Apr 25, 2024

University of Waterloo Hosts International Workshop on Tourism and Social Capital in Post-Disaster Recovery Featuring Experts from Around the World

University of Waterloo Hosts International Workshop on Tourism and Social Capital in Post-Disaster Recovery Featuring Experts from Around the World

KATHMANDU, August 23:The University of Waterloo, Canada in collaboration with its faculty of environment, hosted a two-day international workshop on the Role of Tourism and Social Capital in post-disaster recovery. The event aimed to shed light on the intersection of tourism and social capital in rebuilding communities affected by natural calamities.

The workshop commenced with an opening speech by Professor Sanjay Nepal, a renowned professor at the University of Waterloo. Professor Nepal emphasized the significance of the workshop and highlighted the crucial role of tourism and social capital in the recovery process. He outlined the key aspects of tourism to be explored during the workshop.

One of the prominent speakers at the event was Professor Brent Doberstein, also from the University of Waterloo. Professor Doberstein provided an overview of the "Tourism, Social/Cultural Capital, and Disaster Recovery: Comparative Perspectives From Nepal, Indonesia, and the Philippines" project. This 6-year research project, funded by the Canadian SSHRC, aims to investigate the role of social and cultural capital in post-disaster recovery from 2020 to 2025. Professor Doberstein emphasized the importance of understanding social capital in the aftermath of disasters, as it promotes resilience, minimizes social impacts, and enhances communication.

Mr. Dipak Gyawali, Academician from the Nepal Academy of Science & Technology (NAST) added his insights to the workshop with a presentation on "Disasters as the Unfinished Business of Development: A Cultural Theory Perspective." He discussed the three types of technologies - community-led, agency-led, and market-led - utilized in disaster response. Mr. Gyawali emphasized the importance of choosing the appropriate technology based on the specific time and conditions.

Dr. Dhananjay Regmi, the CEO of the Nepal Tourism Board, expressed his congratulations and appreciation for the workshop. He also discussed the positive recovery of Nepal's tourism industry following the 2015 earthquake, citing a survey conducted by the Pacific Asia Travel Association (PATA) which revealed a 24.8% increase in tourism. He quoted his conversation with Professor Brent Doberstein, stating, "Never let a good crisis go to waste," emphasizing the importance of utilizing post-disaster situations to catalyze positive change.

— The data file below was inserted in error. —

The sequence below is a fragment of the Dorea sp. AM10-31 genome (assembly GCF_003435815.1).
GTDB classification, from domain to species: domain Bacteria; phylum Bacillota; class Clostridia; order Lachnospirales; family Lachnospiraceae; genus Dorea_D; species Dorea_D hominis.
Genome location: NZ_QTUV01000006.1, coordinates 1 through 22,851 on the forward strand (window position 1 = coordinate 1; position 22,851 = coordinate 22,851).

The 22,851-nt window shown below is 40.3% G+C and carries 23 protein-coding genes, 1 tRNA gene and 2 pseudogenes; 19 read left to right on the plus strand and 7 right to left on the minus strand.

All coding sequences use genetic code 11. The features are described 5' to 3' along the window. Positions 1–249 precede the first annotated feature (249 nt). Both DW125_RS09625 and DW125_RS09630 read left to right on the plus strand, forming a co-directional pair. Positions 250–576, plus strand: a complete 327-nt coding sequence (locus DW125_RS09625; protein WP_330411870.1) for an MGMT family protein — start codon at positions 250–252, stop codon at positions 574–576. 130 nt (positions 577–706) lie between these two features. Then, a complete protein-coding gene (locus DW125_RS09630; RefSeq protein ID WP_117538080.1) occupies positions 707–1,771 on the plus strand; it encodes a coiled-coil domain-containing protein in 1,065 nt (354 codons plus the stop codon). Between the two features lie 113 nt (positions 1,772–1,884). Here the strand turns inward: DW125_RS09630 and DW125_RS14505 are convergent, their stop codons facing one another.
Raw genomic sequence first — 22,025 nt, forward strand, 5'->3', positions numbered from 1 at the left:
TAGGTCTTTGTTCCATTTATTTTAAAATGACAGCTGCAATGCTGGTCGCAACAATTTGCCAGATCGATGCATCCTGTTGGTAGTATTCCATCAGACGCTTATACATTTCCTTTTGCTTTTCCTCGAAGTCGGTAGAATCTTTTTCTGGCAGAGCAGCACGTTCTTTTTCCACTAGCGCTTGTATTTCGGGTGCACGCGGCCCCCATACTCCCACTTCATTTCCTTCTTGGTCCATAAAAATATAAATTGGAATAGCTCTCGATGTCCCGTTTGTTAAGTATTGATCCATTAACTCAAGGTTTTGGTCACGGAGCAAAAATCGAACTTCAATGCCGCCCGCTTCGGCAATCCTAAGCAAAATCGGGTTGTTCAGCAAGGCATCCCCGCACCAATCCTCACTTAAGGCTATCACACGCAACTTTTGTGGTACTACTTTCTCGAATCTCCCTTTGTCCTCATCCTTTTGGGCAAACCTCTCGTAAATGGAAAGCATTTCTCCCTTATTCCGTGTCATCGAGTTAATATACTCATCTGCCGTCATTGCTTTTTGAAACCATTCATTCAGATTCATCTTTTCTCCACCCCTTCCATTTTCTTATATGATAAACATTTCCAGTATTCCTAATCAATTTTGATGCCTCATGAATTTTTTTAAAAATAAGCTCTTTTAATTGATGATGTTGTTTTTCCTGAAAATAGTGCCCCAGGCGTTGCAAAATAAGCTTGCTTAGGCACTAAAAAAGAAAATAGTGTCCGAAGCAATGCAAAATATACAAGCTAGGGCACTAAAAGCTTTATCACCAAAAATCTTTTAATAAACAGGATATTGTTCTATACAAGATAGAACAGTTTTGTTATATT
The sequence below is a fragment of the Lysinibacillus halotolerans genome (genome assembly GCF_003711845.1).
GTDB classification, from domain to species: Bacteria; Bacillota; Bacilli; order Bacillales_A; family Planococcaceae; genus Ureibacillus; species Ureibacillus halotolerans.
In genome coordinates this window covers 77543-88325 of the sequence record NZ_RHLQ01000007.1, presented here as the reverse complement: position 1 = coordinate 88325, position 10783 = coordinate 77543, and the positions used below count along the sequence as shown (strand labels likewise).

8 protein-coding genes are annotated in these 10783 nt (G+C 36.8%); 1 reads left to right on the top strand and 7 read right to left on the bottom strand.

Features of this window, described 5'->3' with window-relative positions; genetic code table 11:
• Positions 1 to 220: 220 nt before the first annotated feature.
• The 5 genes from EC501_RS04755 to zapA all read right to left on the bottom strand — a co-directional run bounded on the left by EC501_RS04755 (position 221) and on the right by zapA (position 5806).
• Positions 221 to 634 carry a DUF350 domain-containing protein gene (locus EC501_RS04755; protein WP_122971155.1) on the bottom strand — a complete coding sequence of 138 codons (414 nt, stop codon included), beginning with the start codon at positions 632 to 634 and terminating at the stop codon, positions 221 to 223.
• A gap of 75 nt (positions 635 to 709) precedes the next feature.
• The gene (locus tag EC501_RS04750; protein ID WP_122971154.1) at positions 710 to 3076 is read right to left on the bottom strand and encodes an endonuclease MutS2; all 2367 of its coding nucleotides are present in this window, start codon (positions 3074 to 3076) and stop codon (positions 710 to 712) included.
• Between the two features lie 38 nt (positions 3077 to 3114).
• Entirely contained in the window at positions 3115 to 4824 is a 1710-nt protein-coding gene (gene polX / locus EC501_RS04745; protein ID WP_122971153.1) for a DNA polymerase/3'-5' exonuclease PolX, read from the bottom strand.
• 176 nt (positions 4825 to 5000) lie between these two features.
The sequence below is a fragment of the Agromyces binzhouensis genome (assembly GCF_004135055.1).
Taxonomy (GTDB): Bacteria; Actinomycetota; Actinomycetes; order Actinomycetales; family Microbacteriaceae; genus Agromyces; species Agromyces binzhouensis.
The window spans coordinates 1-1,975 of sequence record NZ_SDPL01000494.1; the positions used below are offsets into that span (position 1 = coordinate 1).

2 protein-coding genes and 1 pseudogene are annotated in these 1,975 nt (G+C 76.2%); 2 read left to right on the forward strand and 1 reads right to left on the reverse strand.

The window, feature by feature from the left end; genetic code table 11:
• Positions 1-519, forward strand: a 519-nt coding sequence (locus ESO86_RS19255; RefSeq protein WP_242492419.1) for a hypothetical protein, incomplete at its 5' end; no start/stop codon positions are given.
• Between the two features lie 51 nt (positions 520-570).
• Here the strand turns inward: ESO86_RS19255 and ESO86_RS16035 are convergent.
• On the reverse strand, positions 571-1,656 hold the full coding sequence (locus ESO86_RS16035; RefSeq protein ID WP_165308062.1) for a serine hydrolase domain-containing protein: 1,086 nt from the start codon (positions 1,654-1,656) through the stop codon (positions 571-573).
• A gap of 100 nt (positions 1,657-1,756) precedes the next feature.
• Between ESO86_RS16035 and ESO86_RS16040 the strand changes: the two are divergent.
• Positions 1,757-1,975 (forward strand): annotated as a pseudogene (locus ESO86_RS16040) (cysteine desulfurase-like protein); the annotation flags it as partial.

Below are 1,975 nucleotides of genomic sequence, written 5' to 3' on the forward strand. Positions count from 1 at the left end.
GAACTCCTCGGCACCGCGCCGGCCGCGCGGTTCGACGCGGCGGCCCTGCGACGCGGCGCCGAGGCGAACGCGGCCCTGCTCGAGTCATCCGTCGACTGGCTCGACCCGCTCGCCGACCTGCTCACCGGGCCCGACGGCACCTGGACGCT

Mr. Anil Pokherel, Chief Executive of the National Disaster Risk Reduction and Management Authority (NDRRMA) of Nepal, also graced the event with his presence. Mr. Pokherel's presentation, titled "From Risk to Resilience: Nepal's Experience on Reconstruction and Recovery of Cultural Heritage and Tourism," focused on the government's efforts in reconstructing heritage sites and monuments after the 2015 earthquake. He mentioned the challenges faced, including the impact of the monsoon season and financial constraints, which have slowed down the reconstruction process. Mr. Pokherel highlighted the government's focus on setting up a national multi-hazard warning system to ensure the safety of tourists.

The workshop also featured presentations by international speakers, including Prof. Muh Aris Marfai from Universitas Gadjah Mada, Indonesia, and Prof. Dakila Kim Yee from the University of the Philippines. They presented the topics of geospatial information in post-disaster management and the role of social capital in ecotourism initiatives, respectively.

The final session of the workshop included three special case studies conducted by researchers from the University of Waterloo in collaboration with local experts. These case studies focused on Tacloban in the Philippines, Mt Merapi in Indonesia, and Kathmandu in Nepal. Each case study explored the impact of disasters on specific communities and showcased the solutions implemented by the respective governments, communities, and private sectors.

Traveling from the University of Waterloo, Canada to these three different nations, three researchers presented three different presentations on various issues. Just like the Three Musketeers, they had their own yet similar goal towards addressing these case studies. They obtained data, explored the allotted sites, communicated with the public, and gained an in-depth local perspective on how these disasters affected the nations and how the people, communities, private sector, and government are tackling these issues.

Each case study was uniquely distinct but aimed to show the solutions undertaken by these nations in response to such crises. The case studies included Tacloban, Philippines presented by Ms. Celina Maya Mohni; Mt Merapi, Indonesia presented by Ms. Beth Palmer; and Kathmandu, Nepal presented by Ms. Jacqueline Harper.

The first day of the workshop concluded with a moderated workshop and discussion led by Dr. Erin O'Connell from the University of Waterloo. The session delved into the topic of "Tourism After Disasters," exploring the role of tourists, social and cultural capital in post-disaster recovery. Delegates actively engaged in the discussion, sharing insights and experiences.

 

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